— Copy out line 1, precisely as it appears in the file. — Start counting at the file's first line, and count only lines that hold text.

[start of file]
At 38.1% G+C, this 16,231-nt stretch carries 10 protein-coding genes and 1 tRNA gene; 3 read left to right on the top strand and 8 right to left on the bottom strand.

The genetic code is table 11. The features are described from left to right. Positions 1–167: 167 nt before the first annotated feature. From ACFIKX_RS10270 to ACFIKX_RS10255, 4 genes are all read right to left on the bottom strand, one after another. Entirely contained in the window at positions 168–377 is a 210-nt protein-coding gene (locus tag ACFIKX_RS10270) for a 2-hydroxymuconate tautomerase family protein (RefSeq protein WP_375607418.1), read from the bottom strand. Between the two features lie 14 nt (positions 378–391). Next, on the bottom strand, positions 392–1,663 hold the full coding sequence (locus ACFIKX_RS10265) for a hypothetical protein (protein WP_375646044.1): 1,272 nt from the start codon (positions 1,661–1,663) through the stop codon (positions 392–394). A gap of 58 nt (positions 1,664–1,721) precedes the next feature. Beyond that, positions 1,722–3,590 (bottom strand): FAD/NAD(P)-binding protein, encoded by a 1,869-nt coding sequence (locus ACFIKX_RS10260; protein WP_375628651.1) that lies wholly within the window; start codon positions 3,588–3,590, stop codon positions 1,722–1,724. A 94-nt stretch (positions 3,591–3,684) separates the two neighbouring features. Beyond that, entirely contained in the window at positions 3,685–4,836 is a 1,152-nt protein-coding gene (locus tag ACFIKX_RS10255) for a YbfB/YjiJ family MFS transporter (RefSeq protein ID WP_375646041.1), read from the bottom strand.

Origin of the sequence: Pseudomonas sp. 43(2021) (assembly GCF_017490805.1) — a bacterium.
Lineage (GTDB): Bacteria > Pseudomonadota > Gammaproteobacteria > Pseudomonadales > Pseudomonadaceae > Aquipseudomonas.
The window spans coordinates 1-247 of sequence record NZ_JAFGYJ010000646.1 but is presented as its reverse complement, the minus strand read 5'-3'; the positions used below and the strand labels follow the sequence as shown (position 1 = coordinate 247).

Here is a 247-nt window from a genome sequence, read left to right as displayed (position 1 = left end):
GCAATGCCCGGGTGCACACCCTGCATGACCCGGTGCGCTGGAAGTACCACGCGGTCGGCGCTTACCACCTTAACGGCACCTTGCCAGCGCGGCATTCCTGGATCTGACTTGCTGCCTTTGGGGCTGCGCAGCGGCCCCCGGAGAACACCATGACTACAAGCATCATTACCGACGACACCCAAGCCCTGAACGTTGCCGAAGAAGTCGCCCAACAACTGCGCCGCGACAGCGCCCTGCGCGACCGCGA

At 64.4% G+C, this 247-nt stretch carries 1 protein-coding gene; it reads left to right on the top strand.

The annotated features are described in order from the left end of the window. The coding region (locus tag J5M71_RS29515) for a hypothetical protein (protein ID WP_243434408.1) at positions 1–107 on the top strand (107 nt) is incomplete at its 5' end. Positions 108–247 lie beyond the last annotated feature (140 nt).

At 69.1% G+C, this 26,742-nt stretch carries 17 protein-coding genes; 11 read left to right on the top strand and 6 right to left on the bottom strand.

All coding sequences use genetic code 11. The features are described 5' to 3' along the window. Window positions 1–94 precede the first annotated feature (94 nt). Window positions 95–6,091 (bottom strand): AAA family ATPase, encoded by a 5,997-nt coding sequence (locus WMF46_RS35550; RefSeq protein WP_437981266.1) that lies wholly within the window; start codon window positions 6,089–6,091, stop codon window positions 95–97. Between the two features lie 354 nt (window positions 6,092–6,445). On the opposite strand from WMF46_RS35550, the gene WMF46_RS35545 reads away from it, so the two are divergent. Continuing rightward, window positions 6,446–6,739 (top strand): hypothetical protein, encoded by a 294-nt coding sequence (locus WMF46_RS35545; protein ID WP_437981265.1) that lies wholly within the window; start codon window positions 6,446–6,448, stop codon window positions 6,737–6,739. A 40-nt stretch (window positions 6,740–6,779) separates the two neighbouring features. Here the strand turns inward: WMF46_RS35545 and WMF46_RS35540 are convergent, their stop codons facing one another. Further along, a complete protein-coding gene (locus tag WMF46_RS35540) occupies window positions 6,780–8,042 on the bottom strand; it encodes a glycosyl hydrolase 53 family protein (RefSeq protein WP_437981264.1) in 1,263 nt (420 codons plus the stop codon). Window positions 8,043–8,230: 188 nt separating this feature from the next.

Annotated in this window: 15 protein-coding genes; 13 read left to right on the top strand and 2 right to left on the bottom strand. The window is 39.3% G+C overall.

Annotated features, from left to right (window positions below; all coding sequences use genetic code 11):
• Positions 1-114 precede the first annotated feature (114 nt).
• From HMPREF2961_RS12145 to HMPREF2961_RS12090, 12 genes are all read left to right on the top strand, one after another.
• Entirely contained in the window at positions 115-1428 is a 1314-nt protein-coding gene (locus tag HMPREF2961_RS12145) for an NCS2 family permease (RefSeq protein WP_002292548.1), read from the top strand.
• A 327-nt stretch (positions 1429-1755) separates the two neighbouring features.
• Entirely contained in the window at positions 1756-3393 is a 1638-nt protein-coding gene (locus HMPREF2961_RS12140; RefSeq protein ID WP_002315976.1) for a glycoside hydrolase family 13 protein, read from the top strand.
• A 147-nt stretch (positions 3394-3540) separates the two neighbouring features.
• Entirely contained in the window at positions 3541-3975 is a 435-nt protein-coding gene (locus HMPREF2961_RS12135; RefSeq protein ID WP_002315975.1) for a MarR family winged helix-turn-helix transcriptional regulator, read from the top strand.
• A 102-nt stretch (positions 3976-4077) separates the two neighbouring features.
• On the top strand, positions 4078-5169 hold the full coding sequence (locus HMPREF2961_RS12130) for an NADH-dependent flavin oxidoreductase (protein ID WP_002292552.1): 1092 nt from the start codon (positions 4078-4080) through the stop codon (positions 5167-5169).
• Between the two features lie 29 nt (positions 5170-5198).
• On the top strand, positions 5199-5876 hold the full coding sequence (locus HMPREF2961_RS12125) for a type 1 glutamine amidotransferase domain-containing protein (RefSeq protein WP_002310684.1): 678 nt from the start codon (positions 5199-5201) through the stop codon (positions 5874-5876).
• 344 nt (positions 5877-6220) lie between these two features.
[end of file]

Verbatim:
At 38.1% G+C, this 16,231-nt stretch carries 10 protein-coding genes and 1 tRNA gene; 3 read left to right on the top strand and 8 right to left on the bottom strand.